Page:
I would love to have one of them.
Who was the artist? Did GM in fact publish this, or the Flint Convention and Visitors Bureau?
Don't have much info on this one. My mom had it framed so I can't get a look at the back to see if there's any extra info. It's out of the photo crop above, but under the graphic "Flint Michigan/Home of Buick & GM" there's a line that reads "1986 Announcement Meeting." So I assumed it was GM related but it definitely could have another source. My mom doesn't remember how we got it, but it must have been shortly before the entire family left Flint.
If this spry, cheery vision of Flint circa 1986 contains even a single, solitary shred of truth then I DON'T want to go home again. Get real... where is the teal and rust?
No more Autoworld, no more Buick City, no more AC, no more Sheraton, no more Planetarium Fountain, no more Water Street... well at least in name, no more beret-donning artistes, no more wind surfers, no more Buick Open, no more Citizens Bank, no more Hyatt, no more GMI, no more Genesee Towers, most of those houses are no more... heck, even the wearily smiling sun now frowns on Flint.Shoot, some artistic type need to update this with the tinfoil house, Back on the Bricks beer bellies, outdated hipsters circa 2005, assorted out-of-place fancy eateries, fewer houses, blue tarp roofs, and dreams... yeah baby, dreams...
...and another thing, if this dull magic-markered version of days yore is to be taken as a 100% accurate portrayal of Flint in the mid-80s then one has to ask... where are all the black people?
Just checked the poster to be sure...25 cartoon people and every one is white. There's a reason Flint was rated one of the most segregated cities in America.
Even the birds in the poster are white.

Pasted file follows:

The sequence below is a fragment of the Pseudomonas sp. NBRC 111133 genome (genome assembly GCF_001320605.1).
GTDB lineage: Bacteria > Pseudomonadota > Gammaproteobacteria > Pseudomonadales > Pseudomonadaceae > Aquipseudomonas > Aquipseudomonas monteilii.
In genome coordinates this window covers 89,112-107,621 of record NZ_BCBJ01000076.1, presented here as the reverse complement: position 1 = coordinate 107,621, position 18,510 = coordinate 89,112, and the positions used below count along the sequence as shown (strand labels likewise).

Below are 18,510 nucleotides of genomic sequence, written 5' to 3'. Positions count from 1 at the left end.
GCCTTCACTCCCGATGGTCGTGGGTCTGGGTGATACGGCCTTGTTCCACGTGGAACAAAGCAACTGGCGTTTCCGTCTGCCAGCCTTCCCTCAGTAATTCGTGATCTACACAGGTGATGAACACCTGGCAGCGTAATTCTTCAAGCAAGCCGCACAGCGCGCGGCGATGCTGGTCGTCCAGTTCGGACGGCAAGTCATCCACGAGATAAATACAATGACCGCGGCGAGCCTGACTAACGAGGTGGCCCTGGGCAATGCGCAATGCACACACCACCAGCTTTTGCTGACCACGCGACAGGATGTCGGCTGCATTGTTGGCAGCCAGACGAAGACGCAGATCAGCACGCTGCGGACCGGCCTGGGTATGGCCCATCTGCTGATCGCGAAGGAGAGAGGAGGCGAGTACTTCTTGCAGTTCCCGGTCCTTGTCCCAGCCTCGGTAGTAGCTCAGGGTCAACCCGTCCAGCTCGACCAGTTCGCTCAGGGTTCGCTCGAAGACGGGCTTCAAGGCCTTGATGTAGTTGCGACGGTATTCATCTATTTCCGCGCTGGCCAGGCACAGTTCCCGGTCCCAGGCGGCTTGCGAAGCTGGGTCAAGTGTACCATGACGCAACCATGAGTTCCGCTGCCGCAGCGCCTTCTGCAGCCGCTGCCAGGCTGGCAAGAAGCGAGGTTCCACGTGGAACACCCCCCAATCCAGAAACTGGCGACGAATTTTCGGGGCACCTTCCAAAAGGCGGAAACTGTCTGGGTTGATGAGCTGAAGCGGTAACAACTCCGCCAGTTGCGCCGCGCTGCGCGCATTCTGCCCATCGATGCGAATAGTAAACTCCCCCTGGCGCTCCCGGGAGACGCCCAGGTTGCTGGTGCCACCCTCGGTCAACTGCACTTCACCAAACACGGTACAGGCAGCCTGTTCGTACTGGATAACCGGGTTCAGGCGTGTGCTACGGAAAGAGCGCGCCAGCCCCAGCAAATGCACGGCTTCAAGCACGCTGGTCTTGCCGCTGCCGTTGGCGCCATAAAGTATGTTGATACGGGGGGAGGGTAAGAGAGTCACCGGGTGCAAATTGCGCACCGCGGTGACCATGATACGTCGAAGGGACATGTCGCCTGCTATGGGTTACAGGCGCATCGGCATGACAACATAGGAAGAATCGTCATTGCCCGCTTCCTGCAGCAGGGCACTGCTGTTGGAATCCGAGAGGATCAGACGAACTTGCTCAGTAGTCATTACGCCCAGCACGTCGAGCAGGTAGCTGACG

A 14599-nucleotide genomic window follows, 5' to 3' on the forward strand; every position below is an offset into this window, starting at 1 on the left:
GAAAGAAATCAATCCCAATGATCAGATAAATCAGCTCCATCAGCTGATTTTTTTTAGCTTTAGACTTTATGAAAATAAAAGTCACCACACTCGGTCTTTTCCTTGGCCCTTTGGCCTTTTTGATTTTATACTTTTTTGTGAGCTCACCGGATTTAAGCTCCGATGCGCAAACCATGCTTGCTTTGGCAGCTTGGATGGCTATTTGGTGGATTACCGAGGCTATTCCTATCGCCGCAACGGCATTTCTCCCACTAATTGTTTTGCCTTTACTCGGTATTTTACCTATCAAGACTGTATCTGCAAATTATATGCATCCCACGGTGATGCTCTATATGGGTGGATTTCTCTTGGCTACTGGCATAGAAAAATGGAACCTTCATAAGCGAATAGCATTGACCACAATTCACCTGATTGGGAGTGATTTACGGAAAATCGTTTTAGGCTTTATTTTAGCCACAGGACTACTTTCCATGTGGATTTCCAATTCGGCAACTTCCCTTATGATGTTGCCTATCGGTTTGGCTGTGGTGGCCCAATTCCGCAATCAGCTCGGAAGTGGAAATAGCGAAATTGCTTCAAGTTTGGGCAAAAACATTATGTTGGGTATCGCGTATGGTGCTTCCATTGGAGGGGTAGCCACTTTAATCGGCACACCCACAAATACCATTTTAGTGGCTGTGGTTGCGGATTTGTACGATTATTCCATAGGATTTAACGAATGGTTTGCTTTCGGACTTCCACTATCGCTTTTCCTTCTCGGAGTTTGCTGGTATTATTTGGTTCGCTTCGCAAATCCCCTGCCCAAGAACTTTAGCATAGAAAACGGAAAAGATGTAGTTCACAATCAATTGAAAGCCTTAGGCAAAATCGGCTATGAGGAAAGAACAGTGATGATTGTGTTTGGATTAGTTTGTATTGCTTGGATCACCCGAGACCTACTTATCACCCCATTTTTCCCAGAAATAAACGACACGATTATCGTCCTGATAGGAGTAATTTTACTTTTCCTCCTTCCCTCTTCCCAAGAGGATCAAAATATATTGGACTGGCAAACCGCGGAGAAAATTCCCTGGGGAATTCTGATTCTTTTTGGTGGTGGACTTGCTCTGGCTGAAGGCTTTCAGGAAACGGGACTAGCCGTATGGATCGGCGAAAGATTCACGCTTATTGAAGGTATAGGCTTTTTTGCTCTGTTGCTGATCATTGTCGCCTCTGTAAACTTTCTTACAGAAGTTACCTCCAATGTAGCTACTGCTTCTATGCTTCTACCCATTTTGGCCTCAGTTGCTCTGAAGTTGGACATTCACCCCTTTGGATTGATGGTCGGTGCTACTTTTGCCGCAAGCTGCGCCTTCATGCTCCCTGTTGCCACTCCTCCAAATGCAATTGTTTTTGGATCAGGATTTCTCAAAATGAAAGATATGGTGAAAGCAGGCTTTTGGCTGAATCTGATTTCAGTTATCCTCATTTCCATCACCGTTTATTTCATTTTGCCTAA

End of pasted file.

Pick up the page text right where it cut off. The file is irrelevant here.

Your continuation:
...even the sun is Caucasian. I'm pretty sure if you took the poster out of the frame and looked on the back side you'd find where all of the black people are.
I'm pretty sure there weren't any black people in Flint until 1987.
There were artistic cityscape posters like this for many Michigan cities, and I suspect other states, back during that era. I have one of a Northern Michigan community. They all are spatially distorted and inaccurate, but interesting nevertheless. Sometimes, businesses were sold a stake in the poster, and appear when other similar businesses do not. Radio station call letters quickly change, and those are glaring examples which date many of the posters I have seen.
The Weather Ball looks like a hungry onion.When the Weather Ball looks like an Onion,Time to go to Halo Burger for a luncheon.
The only thing more absurd than the sexy Mott Lake wind surfer is the visual suggestion that Autoworld actually had people milling about.
...and another thing. That GMI/Kettering Bell Tower thing is a totally third-tier Flint landmark. Where is the IMA? Farahs? Capitol? MSD? Angelos? Hurley? Boot Hill? LL-T?
...and another thing, when the battery on my iPhone died I tried to use this map for navigation. It is totally inaccurate. I was trying to get to the 501 to nosh on some sauteed eggplant and ended up in front of Brother's Party Store... clutching a 40 of Mickey's.
Thanks for commenting. You might enjoy my book about Flint called "Teardown: Memoir of a Vanishing City," a Michigan Notable Book for 2014 and a finalist for the 33rd Annual Northern California Book Award for Creative NonFiction. Filmmaker Michael Moore described Teardown as "a brilliant chronicle of the Mad Maxization of a once-great American city." More information about Teardown is available at www.teardownbook.com.